Jason Rosenbaum

Political Reporter

Since entering the enticing world of professional journalism in the mid-2000s, Jason Rosenbaum dove head first into the world of politics, policy and even rock and roll music. A graduate of the University of Missouri School of Journalism, Rosenbaum spent more than four years in the Missouri State Capitol writing for the Columbia Daily Tribune, Missouri Lawyers Media and the St. Louis Beacon. Since moving to St. Louis in 2010, Rosenbaum's work appeared in Missouri Lawyers Media, the St. Louis Business Journal and in the Riverfront Times' music section. He also served on staff at the St. Louis Beacon as a politics reporter. Rosenbaum lives in St. Louis City with with his wife Lauren Todd, an engineering librarian at Washington University. Their son, Brandon Todd Rosenbaum, was born in February 2014.

St. Louis Police officer Tom Lake (in the blue tie) poses for a picture with St. Louis aldermen on Friday.
Jason Rosenbaum | St. Louis Public Radio

In some respects, the fact that Tom Lake was able to stand before the Board of Aldermen is breathtaking. The St. Louis Police Department sergeant was shot in the face less than a month ago while driving in his car in south St. Louis. He survived his injuries, and received a rousing welcome from city aldermen on Friday. With wounds from the shooting still visible near his cheek, Lake told reporters was “doing as good as anybody could expect after the trauma that’s happened.”

Courtesy of HOK

The Missouri Development Finance Board is considering whether to award $40 million dollars in tax credits to St. Louis for a potential Major League Soccer stadium. Otis Williams from the St. Louis development board made the request official Thursday. If approved, the incentives would be spread out over two years.

Missouri Gov. Jay Nixon remembers Judge Teitelman on Dec. 1, 2016.
Carolina Hidalgo | St. Louis Public Radio

Speaking with reporters in St. Louis on Thursday, Gov. Jay Nixon said he’s “ready to appoint if the chief justice wants to call a commission together.” That’s a reference to how Missouri Supreme Court Chief Justice Patricia Breckenridge would have to start the process to replace Richard Teitelman, a Missouri Supreme Court judge who died last month. “I’d be certainly be willing to do that and I think there’s a lot of good candidates for it,” Nixon said. “I have never in my eight years called a commissioner and asked them to put somebody on a panel. And in this situation, that’s up to the courts. I do think with an opening, you could get it done if there’s enough time to. But that’s their choice, not mine.”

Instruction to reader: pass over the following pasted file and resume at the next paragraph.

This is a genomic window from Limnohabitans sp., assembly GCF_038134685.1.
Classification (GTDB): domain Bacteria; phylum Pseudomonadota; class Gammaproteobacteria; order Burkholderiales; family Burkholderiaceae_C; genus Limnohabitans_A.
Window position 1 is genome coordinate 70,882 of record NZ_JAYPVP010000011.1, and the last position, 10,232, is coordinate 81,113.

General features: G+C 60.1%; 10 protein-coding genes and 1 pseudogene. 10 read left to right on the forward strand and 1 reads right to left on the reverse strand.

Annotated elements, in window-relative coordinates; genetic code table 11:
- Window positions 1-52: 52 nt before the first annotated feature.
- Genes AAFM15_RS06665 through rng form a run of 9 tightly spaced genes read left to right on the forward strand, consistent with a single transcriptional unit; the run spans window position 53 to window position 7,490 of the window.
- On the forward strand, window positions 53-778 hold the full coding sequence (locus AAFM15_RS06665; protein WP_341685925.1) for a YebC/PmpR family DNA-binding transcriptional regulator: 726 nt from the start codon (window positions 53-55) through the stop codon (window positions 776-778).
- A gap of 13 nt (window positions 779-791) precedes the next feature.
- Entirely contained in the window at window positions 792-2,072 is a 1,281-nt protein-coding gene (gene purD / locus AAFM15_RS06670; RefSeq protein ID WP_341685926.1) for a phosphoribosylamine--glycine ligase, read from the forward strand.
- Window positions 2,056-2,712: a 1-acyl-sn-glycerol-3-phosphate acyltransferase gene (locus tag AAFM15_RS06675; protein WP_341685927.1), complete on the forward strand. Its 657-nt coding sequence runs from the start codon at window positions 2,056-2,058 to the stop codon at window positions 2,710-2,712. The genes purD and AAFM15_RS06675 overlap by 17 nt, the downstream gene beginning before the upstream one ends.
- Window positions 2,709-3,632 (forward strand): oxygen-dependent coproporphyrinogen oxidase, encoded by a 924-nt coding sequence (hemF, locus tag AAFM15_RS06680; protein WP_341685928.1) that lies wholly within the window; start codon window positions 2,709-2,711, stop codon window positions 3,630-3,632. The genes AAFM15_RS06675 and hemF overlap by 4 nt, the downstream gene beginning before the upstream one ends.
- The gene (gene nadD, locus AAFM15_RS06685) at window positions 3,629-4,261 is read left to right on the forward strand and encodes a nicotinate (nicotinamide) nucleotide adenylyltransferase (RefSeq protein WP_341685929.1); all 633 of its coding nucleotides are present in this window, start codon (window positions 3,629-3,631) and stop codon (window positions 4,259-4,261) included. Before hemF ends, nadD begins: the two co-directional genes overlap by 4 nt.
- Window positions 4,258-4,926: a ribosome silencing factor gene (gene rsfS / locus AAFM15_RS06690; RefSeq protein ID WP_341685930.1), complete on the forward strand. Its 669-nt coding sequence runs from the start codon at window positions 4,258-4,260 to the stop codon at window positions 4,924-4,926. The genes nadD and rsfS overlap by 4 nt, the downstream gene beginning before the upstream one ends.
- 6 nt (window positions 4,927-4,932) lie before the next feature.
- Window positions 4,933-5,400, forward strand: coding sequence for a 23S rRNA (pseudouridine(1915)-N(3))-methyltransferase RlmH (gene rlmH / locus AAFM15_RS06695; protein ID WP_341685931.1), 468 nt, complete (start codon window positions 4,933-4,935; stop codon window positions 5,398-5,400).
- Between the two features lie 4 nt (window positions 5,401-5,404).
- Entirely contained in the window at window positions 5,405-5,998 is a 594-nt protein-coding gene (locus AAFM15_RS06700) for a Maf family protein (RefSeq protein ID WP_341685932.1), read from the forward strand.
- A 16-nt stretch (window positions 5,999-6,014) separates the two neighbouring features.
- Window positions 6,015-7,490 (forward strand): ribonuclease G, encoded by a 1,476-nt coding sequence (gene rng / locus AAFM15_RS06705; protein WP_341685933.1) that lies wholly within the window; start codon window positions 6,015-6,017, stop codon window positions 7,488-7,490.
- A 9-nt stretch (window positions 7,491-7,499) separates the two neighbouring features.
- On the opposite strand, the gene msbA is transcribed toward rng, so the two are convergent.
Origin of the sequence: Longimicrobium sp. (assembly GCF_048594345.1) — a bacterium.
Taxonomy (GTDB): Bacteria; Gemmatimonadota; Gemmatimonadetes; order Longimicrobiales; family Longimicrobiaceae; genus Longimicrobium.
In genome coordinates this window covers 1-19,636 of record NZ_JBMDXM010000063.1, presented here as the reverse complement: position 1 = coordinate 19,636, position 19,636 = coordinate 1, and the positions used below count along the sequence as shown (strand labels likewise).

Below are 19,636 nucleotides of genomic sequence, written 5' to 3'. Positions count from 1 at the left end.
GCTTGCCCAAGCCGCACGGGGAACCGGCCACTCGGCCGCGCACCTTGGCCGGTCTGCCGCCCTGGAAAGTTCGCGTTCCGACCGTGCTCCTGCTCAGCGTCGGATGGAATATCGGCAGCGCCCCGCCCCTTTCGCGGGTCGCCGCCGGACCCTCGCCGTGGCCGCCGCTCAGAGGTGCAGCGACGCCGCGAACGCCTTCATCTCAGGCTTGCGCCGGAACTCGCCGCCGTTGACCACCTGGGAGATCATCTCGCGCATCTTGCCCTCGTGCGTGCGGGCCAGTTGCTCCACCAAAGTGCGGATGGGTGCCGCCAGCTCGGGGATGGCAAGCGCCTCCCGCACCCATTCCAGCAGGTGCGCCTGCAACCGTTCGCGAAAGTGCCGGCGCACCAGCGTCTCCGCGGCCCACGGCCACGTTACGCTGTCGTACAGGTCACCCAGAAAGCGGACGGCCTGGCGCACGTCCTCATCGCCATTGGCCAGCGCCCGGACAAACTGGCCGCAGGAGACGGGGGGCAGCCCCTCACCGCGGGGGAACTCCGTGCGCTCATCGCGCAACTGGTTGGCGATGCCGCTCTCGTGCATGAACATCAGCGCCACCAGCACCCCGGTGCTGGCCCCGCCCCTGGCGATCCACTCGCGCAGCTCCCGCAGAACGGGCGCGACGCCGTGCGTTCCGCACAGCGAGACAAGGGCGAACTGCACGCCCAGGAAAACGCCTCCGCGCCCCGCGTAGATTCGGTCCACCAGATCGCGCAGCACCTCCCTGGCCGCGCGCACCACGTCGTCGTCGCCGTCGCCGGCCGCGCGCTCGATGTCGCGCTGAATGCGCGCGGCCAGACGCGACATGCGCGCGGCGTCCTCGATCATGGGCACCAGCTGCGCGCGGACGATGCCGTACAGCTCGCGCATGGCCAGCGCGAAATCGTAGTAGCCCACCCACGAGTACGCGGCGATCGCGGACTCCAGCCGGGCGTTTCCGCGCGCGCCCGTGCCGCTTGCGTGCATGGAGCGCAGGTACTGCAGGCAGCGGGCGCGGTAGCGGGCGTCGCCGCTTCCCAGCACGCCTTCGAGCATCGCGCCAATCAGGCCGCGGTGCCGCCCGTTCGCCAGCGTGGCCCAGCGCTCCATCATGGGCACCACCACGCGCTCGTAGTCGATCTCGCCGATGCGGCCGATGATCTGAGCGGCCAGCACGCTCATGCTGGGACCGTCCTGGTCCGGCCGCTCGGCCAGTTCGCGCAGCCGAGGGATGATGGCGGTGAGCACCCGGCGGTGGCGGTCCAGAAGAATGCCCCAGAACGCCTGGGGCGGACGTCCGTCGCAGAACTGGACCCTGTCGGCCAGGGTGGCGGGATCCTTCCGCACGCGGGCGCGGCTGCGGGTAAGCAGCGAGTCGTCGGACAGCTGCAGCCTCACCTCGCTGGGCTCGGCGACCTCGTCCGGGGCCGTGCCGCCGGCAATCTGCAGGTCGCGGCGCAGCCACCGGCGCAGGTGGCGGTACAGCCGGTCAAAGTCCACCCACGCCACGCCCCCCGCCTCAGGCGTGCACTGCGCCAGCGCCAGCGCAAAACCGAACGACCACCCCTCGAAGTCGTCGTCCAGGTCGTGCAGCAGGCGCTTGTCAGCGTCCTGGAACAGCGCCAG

U.S. Senator Dick Durbin says St. Clair County's proposal for the NGA's relocation to Scott Air Force Base is better than those for three Missouri sites.
Stephanie Lecci | St. Louis Public Radio | file photo

On the latest edition of the Politically Speaking podcast, St. Louis Public Radio’s Jason Rosenbaum and Jo Mannies are honored to welcome U.S. Sen. Dick Durbin to the program. The Illinois Democrat serves as the Senate minority whip, making him the second most powerful member of his party next to the minority leader. He recently won another term in office in the 2014 election cycle. After representing parts of southern Illinois in Congress for more than a decade, Durbin was elected to the...

Missouri Governor-elect Eric Greitens listens as wife Sheena talks about her expirence of being robbed to reporters in St. Louis.
Bill Greenblatt I UPI

Updated after Eric and Sheena Greitens' Tuesday press conference - Gov.-elect Eric Greitens is praising the quick work of law enforcement, and expressing sentiments of forgiveness, after Missouri's future First Lady was robbed at gunpoint on Monday night. St. Louis police said in an emailed statement to St. Louis Public Radio that Sheena Greitens was sitting in her car near Cafe Ventana in St. Louis' Central West End neighborhood. Her car door was suddenly opened by a suspect, who then pointed a gun at Sheena Greitens and demanded her property. She gave the suspect her laptop and cell phone.

Rep. Stephen Webber
Jason Rosenbaum | St. Louis Public Radio

You could say that state Rep. Stephen Webber is used to getting questions about how his age parlays with his ability to succeed in politics. While working at the Columbia Daily Tribune in 2008, I was the first reporter to call Webber when he announced his candidacy for a Columbia-based state House seat . He was 24 when he jumped into the race, the youngest possible age someone could be to run for the Missouri House.

Rep. Stephen Webber
Jason Rosenbaum | St. Louis Public Radio